This etext was produced from Astounding Stories, March 1932. Extensive research did not uncover any evidence that the U.S. copyright on this publication was renewed.
Our sprays met them in mid air.
Vampires of Space
By Sewell Peaslee Wright
Commander John Hanson recounts his harrowing adventure with the Electites of space.
Sometimes, I know, I must seem a crotchety old man. "Old John Hanson," they call me, and roll their eyes as though to say, "Of course, you have to forgive him on account of his age."
But the joke isn't always on me. Not infrequently I gain much amusement observing these cocky youngsters who strut in the blue-and-silver uniforms of the Service in which, until more or less recently, I bore the rank of Commander.
There is young Clippen, for instance, a nice, clean youngster; third officer, I believe, on the Caliobre, one of the newest ships of the Special Patrol Service. He drops in to see me as often as he has leave here at Base, to give me the latest news, and to coax a yarn, if he can, of the old days. He is courteous, respectful ... and yet just a shade condescending. The condescension of youth.
"Something new under the sun after all, sir," he commented the other day. That, incidentally, is a saying of Earth, whence the larger part of the Service's officer personnel has always been drawn. Something new under the sun! The saying probably dates back to an age long before man mastered space.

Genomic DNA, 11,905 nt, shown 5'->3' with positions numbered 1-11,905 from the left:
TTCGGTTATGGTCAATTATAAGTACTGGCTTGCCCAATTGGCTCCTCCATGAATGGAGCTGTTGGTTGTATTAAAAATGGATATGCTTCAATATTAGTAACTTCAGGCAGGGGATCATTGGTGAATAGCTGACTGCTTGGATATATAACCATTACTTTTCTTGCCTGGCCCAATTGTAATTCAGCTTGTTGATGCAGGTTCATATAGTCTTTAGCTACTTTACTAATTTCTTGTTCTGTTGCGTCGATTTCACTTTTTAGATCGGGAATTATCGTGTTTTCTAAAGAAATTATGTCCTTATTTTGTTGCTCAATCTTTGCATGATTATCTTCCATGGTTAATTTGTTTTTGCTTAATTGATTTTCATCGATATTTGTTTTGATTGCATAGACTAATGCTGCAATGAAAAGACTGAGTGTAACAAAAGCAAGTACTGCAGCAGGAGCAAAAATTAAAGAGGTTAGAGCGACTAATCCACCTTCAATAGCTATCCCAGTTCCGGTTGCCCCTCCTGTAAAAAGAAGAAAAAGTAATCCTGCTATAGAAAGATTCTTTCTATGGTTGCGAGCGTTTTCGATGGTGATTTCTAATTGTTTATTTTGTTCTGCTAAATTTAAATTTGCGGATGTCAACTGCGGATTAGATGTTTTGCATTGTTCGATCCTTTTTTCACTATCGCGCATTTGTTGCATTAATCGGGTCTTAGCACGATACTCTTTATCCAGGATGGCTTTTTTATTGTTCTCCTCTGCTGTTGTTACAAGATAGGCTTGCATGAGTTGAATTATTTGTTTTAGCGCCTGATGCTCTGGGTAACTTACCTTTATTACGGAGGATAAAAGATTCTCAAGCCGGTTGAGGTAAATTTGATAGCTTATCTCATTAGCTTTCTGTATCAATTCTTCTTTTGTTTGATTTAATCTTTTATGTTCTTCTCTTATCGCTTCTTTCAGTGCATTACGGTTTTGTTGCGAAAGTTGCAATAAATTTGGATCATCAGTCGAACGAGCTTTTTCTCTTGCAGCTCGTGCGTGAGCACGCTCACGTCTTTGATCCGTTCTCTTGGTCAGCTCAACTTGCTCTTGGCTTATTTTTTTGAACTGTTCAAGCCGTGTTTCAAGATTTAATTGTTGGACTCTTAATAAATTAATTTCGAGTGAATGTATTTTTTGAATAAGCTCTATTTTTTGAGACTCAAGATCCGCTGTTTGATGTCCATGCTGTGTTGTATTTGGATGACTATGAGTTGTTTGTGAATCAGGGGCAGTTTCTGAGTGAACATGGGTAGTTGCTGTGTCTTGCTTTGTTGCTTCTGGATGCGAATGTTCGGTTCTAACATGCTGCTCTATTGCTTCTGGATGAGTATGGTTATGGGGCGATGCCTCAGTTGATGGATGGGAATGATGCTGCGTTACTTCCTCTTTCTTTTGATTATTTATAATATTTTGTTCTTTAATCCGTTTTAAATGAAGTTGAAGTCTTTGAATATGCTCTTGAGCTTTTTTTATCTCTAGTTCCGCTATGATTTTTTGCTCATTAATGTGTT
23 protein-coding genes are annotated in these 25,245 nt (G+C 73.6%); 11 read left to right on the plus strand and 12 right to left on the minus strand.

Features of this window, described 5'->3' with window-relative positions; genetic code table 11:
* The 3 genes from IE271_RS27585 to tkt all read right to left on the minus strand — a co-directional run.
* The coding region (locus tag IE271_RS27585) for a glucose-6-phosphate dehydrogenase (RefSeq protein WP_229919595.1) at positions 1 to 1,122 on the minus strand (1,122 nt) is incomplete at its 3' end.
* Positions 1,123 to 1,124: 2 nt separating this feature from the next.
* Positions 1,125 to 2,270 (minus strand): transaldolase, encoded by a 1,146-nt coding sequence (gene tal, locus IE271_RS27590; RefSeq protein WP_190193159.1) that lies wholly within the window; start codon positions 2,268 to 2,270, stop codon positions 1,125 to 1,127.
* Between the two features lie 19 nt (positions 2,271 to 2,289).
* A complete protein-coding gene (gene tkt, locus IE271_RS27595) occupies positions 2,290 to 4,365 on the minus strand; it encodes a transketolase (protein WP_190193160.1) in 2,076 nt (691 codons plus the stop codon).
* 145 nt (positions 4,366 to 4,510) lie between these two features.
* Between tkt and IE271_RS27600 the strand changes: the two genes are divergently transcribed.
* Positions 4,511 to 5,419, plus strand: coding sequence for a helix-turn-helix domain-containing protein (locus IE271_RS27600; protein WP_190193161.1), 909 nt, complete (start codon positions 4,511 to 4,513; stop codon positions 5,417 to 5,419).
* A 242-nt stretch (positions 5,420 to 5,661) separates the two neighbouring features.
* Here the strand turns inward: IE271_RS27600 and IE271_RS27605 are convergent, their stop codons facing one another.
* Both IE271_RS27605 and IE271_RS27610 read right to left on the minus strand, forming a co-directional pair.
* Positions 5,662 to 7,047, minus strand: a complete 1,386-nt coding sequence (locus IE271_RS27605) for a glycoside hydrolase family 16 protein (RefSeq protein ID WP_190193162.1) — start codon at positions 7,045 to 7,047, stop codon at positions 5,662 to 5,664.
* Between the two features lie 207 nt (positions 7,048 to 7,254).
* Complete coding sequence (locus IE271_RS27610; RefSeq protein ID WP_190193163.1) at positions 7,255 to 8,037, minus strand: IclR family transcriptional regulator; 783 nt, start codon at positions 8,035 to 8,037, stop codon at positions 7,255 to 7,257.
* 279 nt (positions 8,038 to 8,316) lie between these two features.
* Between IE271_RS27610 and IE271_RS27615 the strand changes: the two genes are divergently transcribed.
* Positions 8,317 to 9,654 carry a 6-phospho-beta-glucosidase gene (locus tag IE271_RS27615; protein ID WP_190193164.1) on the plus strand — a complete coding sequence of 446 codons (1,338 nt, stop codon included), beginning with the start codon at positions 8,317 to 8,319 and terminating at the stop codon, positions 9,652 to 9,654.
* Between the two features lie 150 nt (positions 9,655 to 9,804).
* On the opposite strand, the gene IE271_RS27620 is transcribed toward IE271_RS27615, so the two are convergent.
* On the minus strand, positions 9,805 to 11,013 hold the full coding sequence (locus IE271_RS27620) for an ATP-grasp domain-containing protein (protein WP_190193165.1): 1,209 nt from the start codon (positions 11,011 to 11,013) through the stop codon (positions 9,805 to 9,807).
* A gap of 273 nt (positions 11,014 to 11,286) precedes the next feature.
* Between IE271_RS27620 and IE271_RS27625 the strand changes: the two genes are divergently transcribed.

"Yes?" I leaned back more comfortably, happy, as always, to hear my native Earth tongue, and to speak it. The Universal language has its obvious advantages, but the speech of one's fathers wings thought straightest to the mind. "What now?"
"Creatures of space!" announced Clippen importantly, in the fashion of one who brings surprising news. "'Electites,' they call them. Beings who live in space—things, anyway; I don't know that you could call them beings."
"Hm-m." I looked past him, down a mighty corridor of dimming years. Creatures that lived in space.... I smiled in my beard. "Creatures perhaps twice the height of a man in their greatest dimension? In shape like a crescent, with blunted horns somewhat straightened near the tips, and drawn close together?" I spoke slowly, drawing from my store of memories. "A pale red in color, intangible and yet—"
"You've heard, sir!" said Clippen disappointedly to me. "My news is stale."
"Yes, I've heard," I nodded. "'Electites,' they call them, eh? That's the work of our great scientific minds, I presume?"
"Er—yes. Undoubtedly." Clippen started to wander restlessly around the room. He had a great respect for the laboratory men, with their white coats and their wise, solemn airs, and he disliked exceedingly to have me present my views regarding these much overrated gentlemen. I have always been a man of action, and pottering over coils and glass vials and pages of figures has always struck me as something not to be included in a man's proper sphere of activity. "Well, I believe I'll be shoving off, sir; just dropped in for a moment," Clippen continued. "Thought perhaps you hadn't heard of the news; it seems to be causing a great deal of discussion among the officers at Base."
"Something new under the sun, eh?" I chuckled.
"Why, yes. You'll agree to that, sir, surely?" I believe the lad was slightly nettled by my chuckle. No one likes to bear stale news.
"I'll agree to that," I said, smiling broadly now. "'Tis easier than debating the matter, and an old man can't hope to hold his own in argument with you quick-witted youngsters."